What is RHDV2

Rabbit hemorrhagic disease virus 2 (RHDV2) is a highly contagious virus that infects wild and domestic rabbits and hares. The virus damages the liver leading to internal bleeding. The disease caused by the virus, simply called rabbit hemorrhagic disease (RHD), may kill up to 80% of infected animals. Due to the confirmed number of species already infected by the disease, it should be assumed that all rabbit and hare species in the United States are susceptible to RHDV2. Importantly, RHDV2 does not impact human health. 

The virus is extremely hardy and can survive outside of an animal host on contaminated materials. Research has shown that the virus can survive in the environment for up to 15 weeks at room temperature and can also survive freezing temperatures.

The virus spreads through direct contact between rabbits, or indirectly through contact with meat, fur, blood, urine, feces, and materials that the infected rabbit touched (e.g., plants, bedding, cages, people‚Äôs clothes and shoes, etc.).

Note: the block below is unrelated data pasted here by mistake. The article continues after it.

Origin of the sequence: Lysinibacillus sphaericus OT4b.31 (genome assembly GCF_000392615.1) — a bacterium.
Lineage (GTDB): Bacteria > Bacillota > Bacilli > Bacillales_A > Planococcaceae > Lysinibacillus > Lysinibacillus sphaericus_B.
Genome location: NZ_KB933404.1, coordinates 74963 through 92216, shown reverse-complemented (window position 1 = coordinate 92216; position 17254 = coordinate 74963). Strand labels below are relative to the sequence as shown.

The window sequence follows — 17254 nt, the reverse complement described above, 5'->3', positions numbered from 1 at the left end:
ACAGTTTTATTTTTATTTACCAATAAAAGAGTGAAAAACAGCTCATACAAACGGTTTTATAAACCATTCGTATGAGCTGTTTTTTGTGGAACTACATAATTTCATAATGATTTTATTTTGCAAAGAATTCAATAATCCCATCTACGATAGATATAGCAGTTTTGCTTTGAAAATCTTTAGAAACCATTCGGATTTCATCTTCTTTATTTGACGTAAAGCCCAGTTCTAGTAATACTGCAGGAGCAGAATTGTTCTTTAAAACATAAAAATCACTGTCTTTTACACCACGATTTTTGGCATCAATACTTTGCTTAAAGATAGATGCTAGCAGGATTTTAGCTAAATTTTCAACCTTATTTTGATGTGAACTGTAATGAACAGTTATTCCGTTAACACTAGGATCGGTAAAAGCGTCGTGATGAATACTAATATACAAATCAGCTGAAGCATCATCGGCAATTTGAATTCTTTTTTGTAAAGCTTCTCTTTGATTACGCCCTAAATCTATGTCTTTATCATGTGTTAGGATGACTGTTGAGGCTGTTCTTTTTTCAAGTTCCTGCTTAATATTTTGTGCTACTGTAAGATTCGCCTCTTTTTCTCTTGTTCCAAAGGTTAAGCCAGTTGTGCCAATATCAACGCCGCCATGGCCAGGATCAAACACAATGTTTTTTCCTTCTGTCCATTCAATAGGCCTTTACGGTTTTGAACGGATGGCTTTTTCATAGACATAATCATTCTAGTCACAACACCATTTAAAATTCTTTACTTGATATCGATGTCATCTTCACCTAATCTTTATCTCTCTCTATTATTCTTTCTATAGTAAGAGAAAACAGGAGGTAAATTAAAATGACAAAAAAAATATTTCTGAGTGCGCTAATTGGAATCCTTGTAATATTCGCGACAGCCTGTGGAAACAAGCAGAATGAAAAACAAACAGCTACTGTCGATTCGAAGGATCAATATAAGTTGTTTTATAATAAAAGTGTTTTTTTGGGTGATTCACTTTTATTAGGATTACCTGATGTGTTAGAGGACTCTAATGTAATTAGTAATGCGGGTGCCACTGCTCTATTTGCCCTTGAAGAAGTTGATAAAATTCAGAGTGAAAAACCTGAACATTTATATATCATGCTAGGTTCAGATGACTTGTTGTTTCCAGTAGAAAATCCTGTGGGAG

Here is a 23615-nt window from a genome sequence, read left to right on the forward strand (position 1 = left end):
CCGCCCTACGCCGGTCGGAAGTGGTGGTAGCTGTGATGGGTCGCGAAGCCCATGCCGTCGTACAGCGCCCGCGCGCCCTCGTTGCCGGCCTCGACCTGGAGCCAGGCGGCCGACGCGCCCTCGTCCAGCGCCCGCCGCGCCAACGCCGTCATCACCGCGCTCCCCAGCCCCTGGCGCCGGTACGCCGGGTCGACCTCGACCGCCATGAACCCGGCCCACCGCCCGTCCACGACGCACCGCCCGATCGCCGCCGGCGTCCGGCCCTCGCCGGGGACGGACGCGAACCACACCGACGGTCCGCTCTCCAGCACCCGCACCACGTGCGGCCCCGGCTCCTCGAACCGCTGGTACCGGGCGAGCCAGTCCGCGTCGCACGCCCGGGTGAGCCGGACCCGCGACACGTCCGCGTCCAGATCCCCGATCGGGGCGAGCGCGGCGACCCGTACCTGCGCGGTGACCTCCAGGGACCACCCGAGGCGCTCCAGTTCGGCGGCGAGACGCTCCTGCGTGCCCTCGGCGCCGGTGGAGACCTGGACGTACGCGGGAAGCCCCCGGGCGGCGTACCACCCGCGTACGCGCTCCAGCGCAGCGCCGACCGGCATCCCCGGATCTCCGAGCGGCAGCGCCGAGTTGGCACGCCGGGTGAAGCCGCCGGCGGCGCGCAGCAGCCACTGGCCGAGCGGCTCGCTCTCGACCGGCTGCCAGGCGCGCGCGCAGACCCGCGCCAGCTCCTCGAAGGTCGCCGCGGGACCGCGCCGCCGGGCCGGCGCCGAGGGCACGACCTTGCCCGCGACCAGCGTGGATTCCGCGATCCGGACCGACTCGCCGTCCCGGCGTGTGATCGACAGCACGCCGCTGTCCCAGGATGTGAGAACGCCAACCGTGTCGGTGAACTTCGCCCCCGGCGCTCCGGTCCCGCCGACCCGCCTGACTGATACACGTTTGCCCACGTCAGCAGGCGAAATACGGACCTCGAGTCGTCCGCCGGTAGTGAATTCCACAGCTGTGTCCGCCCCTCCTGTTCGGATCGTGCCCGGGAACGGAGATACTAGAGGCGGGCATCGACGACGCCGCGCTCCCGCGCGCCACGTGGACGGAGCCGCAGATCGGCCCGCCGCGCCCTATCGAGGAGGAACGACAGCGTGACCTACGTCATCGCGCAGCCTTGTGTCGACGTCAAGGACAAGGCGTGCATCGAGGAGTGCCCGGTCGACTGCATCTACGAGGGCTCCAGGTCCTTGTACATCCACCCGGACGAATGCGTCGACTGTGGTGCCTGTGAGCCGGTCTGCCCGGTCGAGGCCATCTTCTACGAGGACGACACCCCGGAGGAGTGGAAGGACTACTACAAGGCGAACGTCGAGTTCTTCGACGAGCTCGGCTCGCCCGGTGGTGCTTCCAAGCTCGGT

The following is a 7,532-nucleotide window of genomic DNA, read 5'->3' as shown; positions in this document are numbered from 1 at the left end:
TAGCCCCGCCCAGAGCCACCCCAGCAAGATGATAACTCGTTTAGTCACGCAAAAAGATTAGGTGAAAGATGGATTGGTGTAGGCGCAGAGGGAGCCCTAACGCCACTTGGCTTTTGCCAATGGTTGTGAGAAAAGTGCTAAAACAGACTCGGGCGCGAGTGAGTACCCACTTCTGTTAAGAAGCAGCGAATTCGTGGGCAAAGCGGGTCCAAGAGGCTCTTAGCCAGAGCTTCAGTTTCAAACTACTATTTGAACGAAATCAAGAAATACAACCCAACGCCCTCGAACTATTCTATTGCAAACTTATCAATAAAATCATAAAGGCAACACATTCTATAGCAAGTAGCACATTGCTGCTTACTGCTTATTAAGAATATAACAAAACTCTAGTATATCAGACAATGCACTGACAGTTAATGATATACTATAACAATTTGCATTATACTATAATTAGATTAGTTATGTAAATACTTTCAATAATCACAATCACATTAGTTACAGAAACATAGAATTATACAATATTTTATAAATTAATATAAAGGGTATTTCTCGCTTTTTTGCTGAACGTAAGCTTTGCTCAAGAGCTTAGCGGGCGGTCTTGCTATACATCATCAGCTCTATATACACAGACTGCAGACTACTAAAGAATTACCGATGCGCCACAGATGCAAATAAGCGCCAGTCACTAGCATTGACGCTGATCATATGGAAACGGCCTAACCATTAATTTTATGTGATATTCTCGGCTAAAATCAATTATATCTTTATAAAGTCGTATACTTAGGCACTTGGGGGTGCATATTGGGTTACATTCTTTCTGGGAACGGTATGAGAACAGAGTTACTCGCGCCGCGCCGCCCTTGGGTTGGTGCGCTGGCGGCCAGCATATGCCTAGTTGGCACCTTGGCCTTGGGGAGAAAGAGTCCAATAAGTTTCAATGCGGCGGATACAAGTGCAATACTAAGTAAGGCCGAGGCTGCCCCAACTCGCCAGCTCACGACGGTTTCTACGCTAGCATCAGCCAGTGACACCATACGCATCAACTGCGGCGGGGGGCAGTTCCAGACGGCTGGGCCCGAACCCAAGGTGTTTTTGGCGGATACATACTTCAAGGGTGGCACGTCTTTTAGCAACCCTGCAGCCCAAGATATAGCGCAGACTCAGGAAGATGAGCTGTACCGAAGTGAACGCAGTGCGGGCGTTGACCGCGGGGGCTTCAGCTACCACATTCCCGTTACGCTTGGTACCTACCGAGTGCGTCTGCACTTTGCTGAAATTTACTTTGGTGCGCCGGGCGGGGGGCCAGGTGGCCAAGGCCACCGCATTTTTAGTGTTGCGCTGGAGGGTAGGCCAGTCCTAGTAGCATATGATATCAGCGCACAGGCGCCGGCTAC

The virus can last for a long time on materials contaminated through contact with the urine, feces, saliva, or tissue from an infected rabbit. Thus, the greatest risk of RHDV2 spreading to new areas is from people moving infected rabbits and contaminated materials. Guidelines for how to prevent the spread of RHDV2 are in place for people who interact with rabbits or rabbit-related supplies.

Click here to learn more about prevention and
vaccination options for RHDV2.